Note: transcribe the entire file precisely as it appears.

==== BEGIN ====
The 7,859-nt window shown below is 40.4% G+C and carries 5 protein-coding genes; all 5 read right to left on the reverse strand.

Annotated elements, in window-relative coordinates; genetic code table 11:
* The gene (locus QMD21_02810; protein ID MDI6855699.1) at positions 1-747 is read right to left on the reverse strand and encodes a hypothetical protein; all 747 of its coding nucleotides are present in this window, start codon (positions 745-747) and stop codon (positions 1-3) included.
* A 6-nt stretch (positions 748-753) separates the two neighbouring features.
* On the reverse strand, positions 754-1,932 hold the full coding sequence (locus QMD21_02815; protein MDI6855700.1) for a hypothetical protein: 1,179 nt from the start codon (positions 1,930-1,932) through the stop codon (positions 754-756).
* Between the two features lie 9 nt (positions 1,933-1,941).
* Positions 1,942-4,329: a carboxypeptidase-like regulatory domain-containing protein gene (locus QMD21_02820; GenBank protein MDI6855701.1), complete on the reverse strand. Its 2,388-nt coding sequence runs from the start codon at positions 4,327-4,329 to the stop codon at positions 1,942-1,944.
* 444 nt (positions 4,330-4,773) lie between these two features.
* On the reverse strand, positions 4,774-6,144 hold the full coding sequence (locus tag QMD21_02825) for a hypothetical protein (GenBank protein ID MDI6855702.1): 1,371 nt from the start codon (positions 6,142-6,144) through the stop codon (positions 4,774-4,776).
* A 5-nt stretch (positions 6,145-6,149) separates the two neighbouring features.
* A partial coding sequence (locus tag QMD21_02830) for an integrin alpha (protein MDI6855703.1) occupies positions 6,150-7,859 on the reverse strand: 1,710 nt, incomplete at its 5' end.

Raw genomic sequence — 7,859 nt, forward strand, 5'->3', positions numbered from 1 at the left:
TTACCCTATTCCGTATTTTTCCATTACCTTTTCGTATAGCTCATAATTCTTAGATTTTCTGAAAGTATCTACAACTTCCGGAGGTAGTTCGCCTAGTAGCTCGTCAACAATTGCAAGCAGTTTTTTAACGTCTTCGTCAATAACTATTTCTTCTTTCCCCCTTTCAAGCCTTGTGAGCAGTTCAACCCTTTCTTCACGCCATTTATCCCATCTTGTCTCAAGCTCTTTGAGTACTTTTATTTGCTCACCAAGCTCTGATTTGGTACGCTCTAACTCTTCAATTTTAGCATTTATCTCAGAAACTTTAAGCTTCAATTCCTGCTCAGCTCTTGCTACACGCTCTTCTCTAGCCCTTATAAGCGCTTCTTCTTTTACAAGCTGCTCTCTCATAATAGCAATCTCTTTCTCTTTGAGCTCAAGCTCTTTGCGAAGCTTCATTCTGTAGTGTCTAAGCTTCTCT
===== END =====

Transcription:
The 7,859-nt window shown below is 40.4% G+C and carries 5 protein-coding genes; all 5 read right to left on the reverse strand.

Annotated elements, in window-relative coordinates; genetic code table 11:
* The gene (locus QMD21_02810; protein ID MDI6855699.1) at positions 1-747 is read right to left on the reverse strand and encodes a hypothetical protein; all 747 of its coding nucleotides are present in this window, start codon (positions 745-747) and stop codon (positions 1-3) included.
* A 6-nt stretch (positions 748-753) separates the two neighbouring features.
* On the reverse strand, positions 754-1,932 hold the full coding sequence (locus QMD21_02815; protein MDI6855700.1) for a hypothetical protein: 1,179 nt from the start codon (positions 1,930-1,932) through the stop codon (positions 754-756).
* Between the two features lie 9 nt (positions 1,933-1,941).
* Positions 1,942-4,329: a carboxypeptidase-like regulatory domain-containing protein gene (locus QMD21_02820; GenBank protein MDI6855701.1), complete on the reverse strand. Its 2,388-nt coding sequence runs from the start codon at positions 4,327-4,329 to the stop codon at positions 1,942-1,944.
* 444 nt (positions 4,330-4,773) lie between these two features.
* On the reverse strand, positions 4,774-6,144 hold the full coding sequence (locus tag QMD21_02825) for a hypothetical protein (GenBank protein ID MDI6855702.1): 1,371 nt from the start codon (positions 6,142-6,144) through the stop codon (positions 4,774-4,776).
* A 5-nt stretch (positions 6,145-6,149) separates the two neighbouring features.
* A partial coding sequence (locus tag QMD21_02830) for an integrin alpha (protein MDI6855703.1) occupies positions 6,150-7,859 on the reverse strand: 1,710 nt, incomplete at its 5' end.

Raw genomic sequence — 7,859 nt, forward strand, 5'->3', positions numbered from 1 at the left:
TTACCCTATTCCGTATTTTTCCATTACCTTTTCGTATAGCTCATAATTCTTAGATTTTCTGAAAGTATCTACAACTTCCGGAGGTAGTTCGCCTAGTAGCTCGTCAACAATTGCAAGCAGTTTTTTAACGTCTTCGTCAATAACTATTTCTTCTTTCCCCCTTTCAAGCCTTGTGAGCAGTTCAACCCTTTCTTCACGCCATTTATCCCATCTTGTCTCAAGCTCTTTGAGTACTTTTATTTGCTCACCAAGCTCTGATTTGGTACGCTCTAACTCTTCAATTTTAGCATTTATCTCAGAAACTTTAAGCTTCAATTCCTGCTCAGCTCTTGCTACACGCTCTTCTCTAGCCCTTATAAGCGCTTCTTCTTTTACAAGCTGCTCTCTCATAATAGCAATCTCTTTCTCTTTGAGCTCAAGCTCTTTGCGAAGCTTCATTCTGTAGTGTCTAAGCTTCTCT